NUMBAT OER - Open Educational Resources

2. The basic dimensions

The basic dimensions are length, time and mass.

Length

The standard unit of length is the metre, denoted by the symbol m. This and other units do not have a plural abbreviation – 'one metre' is written '1 m' and 'two metres' is written '2 m' (not '2 ms'). Other SI units are multiples or divisions of a metre in factors of ten (see the section on Large and small units). Familiar units of length or distance in this system are the metre, millimetre (1 mm = 0.001 m), centimetre (1 cm = 0.01 m) and kilometre (1 km = 1000 m). Note that when the units are written, they are separated from the value by a space, thus: '1.75 m' not '1.75m'.

Areas are the product of two length measurements (for instance, the length and width of a carpet or lawn). The unit for area is the square metre - m2 (m × m). Larger and smaller units are also used, but note that, for instance, km2 is not a thousand square metres but is a square kilometre (one million square metres).

Likewise, volumes are the product of three length measurements (for instance, length, width and depth of a tank or a swimming pool). The basic unit is the cubic metre - m3 (m × m × m). As with area, larger or smaller units have a particular convention - mm3 is a cubic millimetre and has a volume of one thousand-millionth of a cubic metre.

Volumes of fluids are commonly expressed in litres, where one litre is a thousandth of a cubic metre (also equal to a cubic decimetre, 1 dm3). One millilitre (ml) is equal to one cubic centimetre (cm3), and a cubic millimetre (mm3) is equal to one microlitre (μl).

Time

The standard SI unit of time is the second, denoted by the symbol s. Because our systems of time measurement were established well before the metric system of measurement, and because the second is quite a small unit for common use, we continue to use non-SI units for time in biosciences, such as minutes (1 min = 60 s), hours (1 h = 3600 s), days (1 d = 86 400 s) and years (1 y ~ 31 557 600 s).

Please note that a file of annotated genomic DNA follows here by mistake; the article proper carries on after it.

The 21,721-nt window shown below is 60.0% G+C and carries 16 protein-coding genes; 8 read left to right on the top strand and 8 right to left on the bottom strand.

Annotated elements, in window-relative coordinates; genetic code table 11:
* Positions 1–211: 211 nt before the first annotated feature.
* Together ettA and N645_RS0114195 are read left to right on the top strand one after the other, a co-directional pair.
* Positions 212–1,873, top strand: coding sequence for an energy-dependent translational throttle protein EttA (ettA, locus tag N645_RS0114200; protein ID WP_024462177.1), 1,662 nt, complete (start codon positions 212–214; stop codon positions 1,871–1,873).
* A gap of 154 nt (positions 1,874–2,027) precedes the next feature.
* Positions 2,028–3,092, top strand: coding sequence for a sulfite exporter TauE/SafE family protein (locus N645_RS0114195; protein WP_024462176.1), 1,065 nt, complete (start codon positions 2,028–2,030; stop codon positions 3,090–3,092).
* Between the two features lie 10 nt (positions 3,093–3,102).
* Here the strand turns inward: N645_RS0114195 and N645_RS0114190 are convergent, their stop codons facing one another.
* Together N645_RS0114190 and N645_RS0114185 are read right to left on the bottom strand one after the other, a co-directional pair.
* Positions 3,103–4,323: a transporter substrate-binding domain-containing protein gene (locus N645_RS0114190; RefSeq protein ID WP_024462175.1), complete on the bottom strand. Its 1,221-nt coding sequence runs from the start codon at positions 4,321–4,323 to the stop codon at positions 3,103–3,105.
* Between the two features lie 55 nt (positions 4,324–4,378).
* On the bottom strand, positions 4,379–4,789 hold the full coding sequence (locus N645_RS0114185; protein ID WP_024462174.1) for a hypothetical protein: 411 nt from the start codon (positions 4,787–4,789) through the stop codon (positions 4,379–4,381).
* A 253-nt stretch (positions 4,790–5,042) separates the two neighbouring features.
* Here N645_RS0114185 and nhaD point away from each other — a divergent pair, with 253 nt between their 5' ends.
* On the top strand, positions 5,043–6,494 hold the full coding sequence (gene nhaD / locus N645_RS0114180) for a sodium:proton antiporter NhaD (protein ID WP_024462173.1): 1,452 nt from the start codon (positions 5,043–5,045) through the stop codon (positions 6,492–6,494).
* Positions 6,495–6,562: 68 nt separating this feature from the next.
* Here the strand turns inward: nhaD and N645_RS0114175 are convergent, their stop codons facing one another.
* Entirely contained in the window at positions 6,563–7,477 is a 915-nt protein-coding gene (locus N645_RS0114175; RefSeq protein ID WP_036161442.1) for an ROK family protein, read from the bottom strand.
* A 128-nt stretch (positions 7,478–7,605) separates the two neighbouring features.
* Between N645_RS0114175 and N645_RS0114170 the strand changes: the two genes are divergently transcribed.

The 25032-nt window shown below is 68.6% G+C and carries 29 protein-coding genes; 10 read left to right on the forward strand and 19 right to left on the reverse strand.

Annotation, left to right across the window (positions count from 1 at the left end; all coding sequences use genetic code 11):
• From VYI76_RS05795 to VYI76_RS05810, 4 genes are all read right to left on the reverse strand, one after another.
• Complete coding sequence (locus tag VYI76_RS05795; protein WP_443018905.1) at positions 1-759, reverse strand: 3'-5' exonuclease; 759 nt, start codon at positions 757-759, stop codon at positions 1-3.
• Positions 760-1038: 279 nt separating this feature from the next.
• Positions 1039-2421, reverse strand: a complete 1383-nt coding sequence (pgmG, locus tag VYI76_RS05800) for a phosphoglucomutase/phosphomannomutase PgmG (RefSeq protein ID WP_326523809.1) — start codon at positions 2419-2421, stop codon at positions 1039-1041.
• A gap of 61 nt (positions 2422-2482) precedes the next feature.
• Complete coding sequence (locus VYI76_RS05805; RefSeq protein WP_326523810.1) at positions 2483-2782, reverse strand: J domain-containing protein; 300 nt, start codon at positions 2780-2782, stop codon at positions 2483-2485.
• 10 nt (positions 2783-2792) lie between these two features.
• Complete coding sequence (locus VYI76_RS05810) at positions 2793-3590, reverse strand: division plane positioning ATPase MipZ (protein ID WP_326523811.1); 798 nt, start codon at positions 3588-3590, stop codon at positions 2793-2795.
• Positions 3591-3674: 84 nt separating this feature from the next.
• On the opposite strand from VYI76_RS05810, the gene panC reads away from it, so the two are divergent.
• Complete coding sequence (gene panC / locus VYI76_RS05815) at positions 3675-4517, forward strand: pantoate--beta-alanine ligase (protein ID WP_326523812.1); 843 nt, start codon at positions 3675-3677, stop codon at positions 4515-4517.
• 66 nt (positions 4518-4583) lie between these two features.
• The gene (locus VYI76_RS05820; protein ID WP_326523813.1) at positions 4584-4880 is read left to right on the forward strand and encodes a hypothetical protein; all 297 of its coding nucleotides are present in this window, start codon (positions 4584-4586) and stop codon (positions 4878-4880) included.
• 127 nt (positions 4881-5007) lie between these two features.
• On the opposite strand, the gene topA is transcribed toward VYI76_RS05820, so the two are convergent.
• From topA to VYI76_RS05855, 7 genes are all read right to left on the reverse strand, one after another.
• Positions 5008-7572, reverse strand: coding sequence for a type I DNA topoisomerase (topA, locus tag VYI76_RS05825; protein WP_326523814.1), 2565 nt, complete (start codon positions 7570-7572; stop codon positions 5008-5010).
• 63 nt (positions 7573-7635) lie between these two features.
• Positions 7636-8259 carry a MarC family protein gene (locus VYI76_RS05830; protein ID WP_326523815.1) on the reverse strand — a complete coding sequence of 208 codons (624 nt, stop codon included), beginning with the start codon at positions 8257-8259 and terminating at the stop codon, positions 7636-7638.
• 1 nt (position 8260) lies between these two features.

Measurements of quantities such as speed, the rate of change of distance with time, are expressed as being 'per second' or 'per hour'. The SI adopts a special notation for this - for instance a speed of five metres per second would be written as '5 m s-1', where the 'm s-1' means 'number of metres divided by number of seconds' (see the section on Compound units). Some older texts may use the format 'm/s' to indicate metres per second, but this should no longer be used.

Where regular events take place, such as the vibration of a violin string or of a tuning fork, the rate of these events is expressed as a frequency. The number of events per second is given the unit of Hertz (symbol Hz), where 1 Hz is one vibration or cycle per second (that is 1 Hz = 1 s-1). We encounter this unit in everyday life in describing sounds and radio waves, where units such as kilohertz (kHz) and megahertz (MHz) are used, and in the clock speeds of computer processors expressed in gigahertz (GHz).

Measurement of radioactivity, as the rate of nuclear disintegrations, is also expressed using a time-based unit. The Bequerel (symbol Bq) is one nuclear disintegration per second, so that 1 Bq = 1 s-1. A decay rate of 1 Bq is so low as to be practically immeasurable, so that you are more likely to encounter the units kilobequerels (1 kBq = 1000 Bq) or megabequerels (1 MBq = 1 000 000 Bq). You may encounter an older non-SI unit, the curie, where 1 Ci = 37 GBq. Because different radioisotopes differ in the type and energy of their emissions, the Bequerel is not a consistent measure of energy intensity or exposure.

Mass

Mass is the measure of the amount of material in an object. It is measured in grammes, denoted by the symbol g. Everyday units of mass are grammes, kilogrammes, and tonnes (1 tonne = 1000 kg). You will also see the smaller unit of milligrammes used in medicines and other pharmaceuticals.
The masses of atoms and molecules are often expressed in terms of a notional standard atomic mass unit, usually written in biochemistry and molecular biology as a dalton (symbol Da). A dalton is one twelfth of the mass of an atom of the carbon-12 isotope (12C), and is a relative unit rather than being an absolute mass. Large molecules such as proteins typically have masses expressed in kilodaltons (kDa = 1000 Da).